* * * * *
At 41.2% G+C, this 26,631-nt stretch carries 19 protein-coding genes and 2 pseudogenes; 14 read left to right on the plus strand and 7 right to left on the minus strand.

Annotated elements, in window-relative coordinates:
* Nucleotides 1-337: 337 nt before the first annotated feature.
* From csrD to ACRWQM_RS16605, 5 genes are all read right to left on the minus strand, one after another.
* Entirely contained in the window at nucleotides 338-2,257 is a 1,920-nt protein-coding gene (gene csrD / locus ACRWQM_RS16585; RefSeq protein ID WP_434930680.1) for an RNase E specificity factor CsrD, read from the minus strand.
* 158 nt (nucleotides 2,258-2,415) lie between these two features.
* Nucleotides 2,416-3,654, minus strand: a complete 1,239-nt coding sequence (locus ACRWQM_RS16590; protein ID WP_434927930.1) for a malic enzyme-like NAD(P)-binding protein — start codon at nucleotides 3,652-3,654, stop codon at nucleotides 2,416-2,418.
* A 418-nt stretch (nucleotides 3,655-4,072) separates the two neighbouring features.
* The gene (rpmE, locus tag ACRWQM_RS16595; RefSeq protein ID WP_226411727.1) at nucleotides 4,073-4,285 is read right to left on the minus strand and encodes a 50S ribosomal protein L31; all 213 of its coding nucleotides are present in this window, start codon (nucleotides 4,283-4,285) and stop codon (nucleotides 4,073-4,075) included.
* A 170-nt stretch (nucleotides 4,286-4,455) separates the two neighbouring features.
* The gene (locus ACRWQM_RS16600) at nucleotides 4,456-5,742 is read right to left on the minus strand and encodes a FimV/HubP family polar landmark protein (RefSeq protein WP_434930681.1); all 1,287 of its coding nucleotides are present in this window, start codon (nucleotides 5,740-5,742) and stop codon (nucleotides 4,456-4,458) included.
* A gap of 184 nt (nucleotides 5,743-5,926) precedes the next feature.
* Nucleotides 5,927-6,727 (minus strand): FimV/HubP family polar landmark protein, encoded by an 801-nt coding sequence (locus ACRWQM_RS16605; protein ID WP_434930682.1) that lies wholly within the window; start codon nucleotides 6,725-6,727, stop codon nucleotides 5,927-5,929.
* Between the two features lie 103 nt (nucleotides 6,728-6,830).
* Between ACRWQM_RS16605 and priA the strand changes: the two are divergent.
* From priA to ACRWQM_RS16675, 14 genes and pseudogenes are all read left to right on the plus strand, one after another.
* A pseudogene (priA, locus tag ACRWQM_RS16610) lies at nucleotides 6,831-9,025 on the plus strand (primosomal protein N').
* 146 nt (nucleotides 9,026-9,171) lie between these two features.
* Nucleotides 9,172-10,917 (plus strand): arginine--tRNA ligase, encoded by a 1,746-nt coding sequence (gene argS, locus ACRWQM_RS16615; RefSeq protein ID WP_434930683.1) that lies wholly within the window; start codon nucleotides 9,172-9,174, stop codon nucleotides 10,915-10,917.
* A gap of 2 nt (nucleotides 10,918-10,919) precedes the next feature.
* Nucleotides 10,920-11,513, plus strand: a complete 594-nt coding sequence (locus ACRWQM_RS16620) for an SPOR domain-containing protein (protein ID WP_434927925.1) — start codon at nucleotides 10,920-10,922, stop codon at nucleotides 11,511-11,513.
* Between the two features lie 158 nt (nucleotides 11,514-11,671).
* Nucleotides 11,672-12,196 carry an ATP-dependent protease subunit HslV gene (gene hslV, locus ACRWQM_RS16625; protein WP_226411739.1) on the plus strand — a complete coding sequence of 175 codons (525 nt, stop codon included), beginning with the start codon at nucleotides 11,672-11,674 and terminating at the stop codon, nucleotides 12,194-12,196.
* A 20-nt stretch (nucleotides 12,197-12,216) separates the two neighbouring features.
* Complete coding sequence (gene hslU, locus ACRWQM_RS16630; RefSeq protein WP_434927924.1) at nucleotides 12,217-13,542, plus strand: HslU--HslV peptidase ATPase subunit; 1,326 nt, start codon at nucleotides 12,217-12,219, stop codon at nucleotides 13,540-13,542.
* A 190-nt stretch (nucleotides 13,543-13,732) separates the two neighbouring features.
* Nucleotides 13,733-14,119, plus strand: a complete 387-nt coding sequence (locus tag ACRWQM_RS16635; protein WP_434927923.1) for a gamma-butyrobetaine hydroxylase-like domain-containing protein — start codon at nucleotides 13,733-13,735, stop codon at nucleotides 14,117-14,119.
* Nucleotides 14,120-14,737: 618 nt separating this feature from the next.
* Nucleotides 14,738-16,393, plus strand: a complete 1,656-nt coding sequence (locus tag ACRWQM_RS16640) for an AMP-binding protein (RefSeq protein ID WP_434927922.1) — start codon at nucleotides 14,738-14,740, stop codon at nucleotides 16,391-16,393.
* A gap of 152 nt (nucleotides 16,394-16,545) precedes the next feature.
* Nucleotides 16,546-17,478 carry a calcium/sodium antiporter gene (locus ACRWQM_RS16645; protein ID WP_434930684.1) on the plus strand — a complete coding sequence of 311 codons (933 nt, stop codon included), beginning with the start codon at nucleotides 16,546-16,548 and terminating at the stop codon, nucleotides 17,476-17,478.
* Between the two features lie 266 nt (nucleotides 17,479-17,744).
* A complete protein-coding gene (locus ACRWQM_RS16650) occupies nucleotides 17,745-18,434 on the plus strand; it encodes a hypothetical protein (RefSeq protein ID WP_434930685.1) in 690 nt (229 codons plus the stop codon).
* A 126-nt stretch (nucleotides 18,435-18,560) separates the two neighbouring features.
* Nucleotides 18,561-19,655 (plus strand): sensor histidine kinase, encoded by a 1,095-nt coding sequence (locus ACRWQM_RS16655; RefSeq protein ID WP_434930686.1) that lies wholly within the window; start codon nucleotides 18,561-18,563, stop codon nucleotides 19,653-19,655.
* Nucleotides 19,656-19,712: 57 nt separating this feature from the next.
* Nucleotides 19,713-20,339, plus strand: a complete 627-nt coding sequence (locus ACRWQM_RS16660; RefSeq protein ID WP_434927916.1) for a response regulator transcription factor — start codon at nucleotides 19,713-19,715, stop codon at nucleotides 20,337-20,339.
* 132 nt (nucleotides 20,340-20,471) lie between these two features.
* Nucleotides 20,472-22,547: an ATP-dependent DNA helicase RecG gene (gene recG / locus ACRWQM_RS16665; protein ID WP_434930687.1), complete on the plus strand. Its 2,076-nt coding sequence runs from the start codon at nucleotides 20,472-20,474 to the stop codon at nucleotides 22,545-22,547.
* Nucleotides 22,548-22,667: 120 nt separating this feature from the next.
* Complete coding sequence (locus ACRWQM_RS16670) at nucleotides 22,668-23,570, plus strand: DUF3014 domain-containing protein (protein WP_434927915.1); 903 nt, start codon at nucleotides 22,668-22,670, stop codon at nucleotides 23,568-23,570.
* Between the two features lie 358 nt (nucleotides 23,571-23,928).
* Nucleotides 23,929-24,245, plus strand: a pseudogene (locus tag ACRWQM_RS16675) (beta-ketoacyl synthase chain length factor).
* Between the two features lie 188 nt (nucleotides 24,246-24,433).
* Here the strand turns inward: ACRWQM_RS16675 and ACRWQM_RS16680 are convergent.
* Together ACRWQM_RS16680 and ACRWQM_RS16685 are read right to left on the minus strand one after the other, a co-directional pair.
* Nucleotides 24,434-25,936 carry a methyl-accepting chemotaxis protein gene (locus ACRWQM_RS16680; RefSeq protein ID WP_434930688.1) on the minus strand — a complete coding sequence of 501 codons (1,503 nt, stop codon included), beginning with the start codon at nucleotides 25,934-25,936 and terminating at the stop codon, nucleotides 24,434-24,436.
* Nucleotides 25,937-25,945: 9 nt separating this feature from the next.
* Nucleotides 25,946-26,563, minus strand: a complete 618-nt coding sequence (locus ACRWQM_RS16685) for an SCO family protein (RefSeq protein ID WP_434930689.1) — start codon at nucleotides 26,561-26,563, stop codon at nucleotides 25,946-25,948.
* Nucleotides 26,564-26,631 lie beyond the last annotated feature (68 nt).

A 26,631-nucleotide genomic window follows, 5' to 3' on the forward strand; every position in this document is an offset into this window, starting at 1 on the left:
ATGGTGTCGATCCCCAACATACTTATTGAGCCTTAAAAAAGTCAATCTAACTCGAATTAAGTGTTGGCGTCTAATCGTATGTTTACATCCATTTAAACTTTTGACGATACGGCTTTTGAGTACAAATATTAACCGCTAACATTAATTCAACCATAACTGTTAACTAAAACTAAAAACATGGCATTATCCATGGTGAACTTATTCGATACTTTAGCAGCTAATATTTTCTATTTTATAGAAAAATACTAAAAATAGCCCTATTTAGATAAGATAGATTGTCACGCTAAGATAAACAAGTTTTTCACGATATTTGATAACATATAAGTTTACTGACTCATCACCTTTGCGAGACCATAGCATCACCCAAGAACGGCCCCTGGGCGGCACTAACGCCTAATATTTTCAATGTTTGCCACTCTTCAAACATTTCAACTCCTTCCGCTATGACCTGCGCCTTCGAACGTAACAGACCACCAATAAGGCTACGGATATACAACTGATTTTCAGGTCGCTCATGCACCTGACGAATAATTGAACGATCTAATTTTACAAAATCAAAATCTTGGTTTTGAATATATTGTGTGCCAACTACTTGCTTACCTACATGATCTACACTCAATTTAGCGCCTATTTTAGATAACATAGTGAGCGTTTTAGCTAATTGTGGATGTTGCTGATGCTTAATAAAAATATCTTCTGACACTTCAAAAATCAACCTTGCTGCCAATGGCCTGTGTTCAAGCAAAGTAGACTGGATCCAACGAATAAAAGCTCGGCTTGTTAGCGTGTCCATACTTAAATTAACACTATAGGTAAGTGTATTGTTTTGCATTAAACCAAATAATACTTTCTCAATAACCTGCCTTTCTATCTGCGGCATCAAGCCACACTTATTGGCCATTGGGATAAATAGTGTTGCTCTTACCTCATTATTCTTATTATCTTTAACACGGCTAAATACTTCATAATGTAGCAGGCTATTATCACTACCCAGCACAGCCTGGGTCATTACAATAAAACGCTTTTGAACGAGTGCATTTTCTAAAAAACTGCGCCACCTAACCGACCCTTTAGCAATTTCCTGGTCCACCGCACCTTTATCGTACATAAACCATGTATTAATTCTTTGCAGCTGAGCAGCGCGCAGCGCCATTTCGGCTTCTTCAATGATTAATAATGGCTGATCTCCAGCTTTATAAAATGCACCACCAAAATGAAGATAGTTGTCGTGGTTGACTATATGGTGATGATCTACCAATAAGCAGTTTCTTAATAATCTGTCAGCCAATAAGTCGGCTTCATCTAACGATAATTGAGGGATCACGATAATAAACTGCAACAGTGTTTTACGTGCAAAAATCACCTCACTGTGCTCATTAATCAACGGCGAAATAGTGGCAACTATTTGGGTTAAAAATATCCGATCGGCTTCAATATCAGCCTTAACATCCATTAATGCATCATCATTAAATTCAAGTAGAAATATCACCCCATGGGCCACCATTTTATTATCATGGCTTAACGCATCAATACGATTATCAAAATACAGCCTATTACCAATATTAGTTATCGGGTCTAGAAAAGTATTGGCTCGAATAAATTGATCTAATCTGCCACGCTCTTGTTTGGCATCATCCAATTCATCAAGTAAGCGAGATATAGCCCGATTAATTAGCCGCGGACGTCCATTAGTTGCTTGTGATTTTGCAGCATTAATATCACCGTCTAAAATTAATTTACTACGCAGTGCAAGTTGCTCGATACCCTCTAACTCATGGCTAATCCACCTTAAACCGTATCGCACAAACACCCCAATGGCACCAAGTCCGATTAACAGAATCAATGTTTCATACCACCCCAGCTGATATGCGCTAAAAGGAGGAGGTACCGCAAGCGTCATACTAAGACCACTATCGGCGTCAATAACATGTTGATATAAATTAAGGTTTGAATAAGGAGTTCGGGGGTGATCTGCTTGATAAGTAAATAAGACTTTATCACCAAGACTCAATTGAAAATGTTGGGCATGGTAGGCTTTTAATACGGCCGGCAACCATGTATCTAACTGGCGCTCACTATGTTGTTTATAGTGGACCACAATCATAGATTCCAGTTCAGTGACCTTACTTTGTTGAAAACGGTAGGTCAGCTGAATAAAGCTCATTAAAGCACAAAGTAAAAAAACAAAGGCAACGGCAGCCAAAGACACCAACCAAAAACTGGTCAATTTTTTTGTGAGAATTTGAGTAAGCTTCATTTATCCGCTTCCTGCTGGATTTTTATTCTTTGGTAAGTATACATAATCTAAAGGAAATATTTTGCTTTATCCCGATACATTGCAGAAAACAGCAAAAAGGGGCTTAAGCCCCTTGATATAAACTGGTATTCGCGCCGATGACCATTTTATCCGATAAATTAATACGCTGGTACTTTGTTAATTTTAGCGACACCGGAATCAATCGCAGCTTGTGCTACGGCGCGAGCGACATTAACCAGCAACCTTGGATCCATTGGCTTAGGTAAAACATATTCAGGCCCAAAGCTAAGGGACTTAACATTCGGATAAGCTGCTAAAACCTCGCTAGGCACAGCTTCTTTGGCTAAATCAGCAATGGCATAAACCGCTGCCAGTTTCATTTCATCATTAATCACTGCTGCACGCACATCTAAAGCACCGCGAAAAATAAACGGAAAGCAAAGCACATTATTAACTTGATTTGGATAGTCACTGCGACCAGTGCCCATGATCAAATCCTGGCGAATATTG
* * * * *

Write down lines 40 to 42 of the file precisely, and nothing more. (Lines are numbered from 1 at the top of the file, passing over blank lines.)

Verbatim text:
* Nucleotides 22,548-22,667: 120 nt separating this feature from the next.
* Complete coding sequence (locus ACRWQM_RS16670) at nucleotides 22,668-23,570, plus strand: DUF3014 domain-containing protein (protein WP_434927915.1); 903 nt, start codon at nucleotides 22,668-22,670, stop codon at nucleotides 23,568-23,570.
* Between the two features lie 358 nt (nucleotides 23,571-23,928).